Chris Bryant: We can't afford to let up in the fight against drug-traffickers

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The Independent Online

Last week the Royal Navy frigate HMS Iron Duke intercepted a fishing boat off the coast of South America and seized cocaine worth an estimated £240m, Britain's largest cocaine seizure to date.

I know there are some who oppose every element of our ongoing efforts to tackle drugs. They say trying to disrupt the traffic through Colombia, Venezuela and Peru is misguided and the way we do things, especially in Colombia, is wrong. They think Britain should not be involved.

I can't agree.

I know from my constituency in South Wales that drugs – even so-called recreational drugs like cocaine – destroy lives.

In the year I was elected, 2001, seven young people died because of drugs in just one weekend. Drugs bring crime and violence to otherwise peaceful communities. It makes people feel helpless and afraid in their own home towns.

But let's not kid ourselves. Consumers in Britain help create the demand, are part of the problem and we have a duty to help.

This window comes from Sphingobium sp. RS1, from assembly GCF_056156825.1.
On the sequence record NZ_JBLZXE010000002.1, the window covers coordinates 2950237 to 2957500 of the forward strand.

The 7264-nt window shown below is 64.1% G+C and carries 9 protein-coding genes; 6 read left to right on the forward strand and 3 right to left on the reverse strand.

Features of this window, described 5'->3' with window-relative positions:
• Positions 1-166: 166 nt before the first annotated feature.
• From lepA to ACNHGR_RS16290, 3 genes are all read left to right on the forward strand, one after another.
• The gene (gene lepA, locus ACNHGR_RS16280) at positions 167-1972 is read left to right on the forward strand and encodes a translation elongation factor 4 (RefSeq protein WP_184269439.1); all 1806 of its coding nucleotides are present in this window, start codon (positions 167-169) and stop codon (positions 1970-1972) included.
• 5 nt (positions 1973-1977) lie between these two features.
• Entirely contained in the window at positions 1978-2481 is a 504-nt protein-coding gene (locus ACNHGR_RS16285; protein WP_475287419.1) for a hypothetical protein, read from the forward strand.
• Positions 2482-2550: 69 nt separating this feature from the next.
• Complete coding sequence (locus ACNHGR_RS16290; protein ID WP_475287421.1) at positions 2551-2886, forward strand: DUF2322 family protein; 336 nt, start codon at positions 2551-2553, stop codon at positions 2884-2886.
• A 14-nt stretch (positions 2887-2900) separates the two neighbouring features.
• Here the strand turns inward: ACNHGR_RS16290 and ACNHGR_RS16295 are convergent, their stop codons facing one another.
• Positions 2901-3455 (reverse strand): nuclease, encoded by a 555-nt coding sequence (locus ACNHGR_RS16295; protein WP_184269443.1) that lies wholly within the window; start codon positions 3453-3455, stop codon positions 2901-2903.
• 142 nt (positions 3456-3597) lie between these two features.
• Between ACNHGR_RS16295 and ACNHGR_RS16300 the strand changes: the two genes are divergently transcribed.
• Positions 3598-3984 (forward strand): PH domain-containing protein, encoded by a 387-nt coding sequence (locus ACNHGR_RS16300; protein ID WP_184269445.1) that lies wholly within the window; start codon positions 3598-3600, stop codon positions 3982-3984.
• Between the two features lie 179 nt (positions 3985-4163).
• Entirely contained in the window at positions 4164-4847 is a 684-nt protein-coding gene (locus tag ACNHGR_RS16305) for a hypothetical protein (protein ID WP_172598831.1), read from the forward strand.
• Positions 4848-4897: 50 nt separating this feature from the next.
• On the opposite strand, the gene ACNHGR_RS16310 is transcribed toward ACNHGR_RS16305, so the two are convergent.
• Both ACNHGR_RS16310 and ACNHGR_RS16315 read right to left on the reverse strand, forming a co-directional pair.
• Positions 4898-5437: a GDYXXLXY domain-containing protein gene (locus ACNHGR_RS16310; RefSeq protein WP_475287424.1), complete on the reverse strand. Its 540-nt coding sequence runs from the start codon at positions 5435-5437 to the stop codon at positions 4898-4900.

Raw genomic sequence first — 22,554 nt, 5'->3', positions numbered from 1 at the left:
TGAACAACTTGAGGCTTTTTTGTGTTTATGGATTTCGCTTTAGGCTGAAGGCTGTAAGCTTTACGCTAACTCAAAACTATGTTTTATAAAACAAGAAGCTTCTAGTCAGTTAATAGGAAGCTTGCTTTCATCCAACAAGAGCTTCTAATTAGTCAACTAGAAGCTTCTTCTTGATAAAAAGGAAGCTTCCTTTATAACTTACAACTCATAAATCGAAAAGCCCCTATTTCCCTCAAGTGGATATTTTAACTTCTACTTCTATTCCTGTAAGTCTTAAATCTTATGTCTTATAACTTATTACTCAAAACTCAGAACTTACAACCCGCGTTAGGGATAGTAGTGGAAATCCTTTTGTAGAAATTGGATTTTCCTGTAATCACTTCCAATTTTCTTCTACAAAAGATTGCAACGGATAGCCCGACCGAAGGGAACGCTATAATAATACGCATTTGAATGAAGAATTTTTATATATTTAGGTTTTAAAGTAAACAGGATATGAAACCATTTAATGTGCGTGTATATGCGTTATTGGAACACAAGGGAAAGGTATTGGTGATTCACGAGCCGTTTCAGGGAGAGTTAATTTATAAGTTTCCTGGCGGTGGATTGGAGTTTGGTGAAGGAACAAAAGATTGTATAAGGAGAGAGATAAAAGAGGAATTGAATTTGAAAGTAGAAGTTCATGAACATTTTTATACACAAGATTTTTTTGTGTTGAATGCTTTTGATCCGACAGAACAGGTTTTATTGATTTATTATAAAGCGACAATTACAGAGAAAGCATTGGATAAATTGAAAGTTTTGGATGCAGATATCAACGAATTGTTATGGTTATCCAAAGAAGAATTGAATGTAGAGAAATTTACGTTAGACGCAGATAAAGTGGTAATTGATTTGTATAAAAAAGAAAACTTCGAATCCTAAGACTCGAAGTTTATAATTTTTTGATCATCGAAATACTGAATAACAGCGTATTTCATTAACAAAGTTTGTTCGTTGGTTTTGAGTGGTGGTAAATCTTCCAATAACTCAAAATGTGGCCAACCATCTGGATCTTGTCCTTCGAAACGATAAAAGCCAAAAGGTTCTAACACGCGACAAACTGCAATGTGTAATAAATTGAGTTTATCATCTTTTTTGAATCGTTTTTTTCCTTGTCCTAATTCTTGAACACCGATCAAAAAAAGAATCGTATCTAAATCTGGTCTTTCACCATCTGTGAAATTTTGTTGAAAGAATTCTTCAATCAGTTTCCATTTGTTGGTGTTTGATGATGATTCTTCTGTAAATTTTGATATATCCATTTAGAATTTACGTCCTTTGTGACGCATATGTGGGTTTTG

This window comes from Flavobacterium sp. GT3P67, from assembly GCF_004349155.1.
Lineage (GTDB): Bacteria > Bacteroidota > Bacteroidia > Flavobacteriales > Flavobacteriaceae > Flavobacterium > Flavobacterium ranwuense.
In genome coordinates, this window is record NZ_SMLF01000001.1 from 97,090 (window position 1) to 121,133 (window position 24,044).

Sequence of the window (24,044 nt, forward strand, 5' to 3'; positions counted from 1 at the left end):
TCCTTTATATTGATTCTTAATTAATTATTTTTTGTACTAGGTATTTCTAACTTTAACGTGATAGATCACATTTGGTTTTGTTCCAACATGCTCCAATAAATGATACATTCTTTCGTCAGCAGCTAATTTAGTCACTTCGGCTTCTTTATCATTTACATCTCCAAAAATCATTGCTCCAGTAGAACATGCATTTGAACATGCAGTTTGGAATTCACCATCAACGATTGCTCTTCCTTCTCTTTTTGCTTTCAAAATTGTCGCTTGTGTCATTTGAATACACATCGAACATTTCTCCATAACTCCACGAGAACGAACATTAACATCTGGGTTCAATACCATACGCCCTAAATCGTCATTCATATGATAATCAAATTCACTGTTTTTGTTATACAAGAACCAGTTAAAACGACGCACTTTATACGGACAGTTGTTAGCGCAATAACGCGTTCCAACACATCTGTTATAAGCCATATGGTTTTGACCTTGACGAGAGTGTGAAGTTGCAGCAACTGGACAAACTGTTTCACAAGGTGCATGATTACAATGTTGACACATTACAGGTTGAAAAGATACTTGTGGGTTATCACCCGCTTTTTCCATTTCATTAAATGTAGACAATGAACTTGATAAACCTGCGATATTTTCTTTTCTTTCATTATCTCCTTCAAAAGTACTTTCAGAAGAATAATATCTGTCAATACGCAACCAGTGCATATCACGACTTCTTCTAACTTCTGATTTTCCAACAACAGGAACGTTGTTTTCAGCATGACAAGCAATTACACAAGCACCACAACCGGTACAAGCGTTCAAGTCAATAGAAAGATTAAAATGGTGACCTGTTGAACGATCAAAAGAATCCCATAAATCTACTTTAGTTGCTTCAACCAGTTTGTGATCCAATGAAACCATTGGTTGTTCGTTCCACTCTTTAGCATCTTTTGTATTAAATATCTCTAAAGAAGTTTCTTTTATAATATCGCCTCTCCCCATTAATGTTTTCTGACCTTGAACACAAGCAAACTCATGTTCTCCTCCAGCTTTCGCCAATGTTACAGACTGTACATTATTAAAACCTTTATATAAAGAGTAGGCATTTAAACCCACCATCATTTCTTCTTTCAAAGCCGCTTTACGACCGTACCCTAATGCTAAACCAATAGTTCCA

The drugs trade in Latin America is a big and violent business. Cartels battle for local control and ordinary members of the public are mown down in the crossfire. That is why we must continue to working with Latin American Governments to tackle the corruption and stop the violence. That is why I am visiting Latin America this week to see for myself the work that we do.

The struggle against traffickers is tough. But it has to be fought and it has to be fought within the law and not outside it.

That is why we never commission or condone enforcement action that we would not tolerate in Britain. I insist that those with whom we work never respond in kind to the sort of human rights abuses that drugs traffickers mete out to the communities they trample over.

The drug traffic in Latin America is a vast law enforcement challenge. But smart law enforcement work with the co-operation of governments in producer and transit countries – but with an eagle eye on human rights – can make a significant impact on the trade and reduce the harm drugs do to some of Britain's most vulnerable communities.

Chris Bryant MP is Foreign Office Minister

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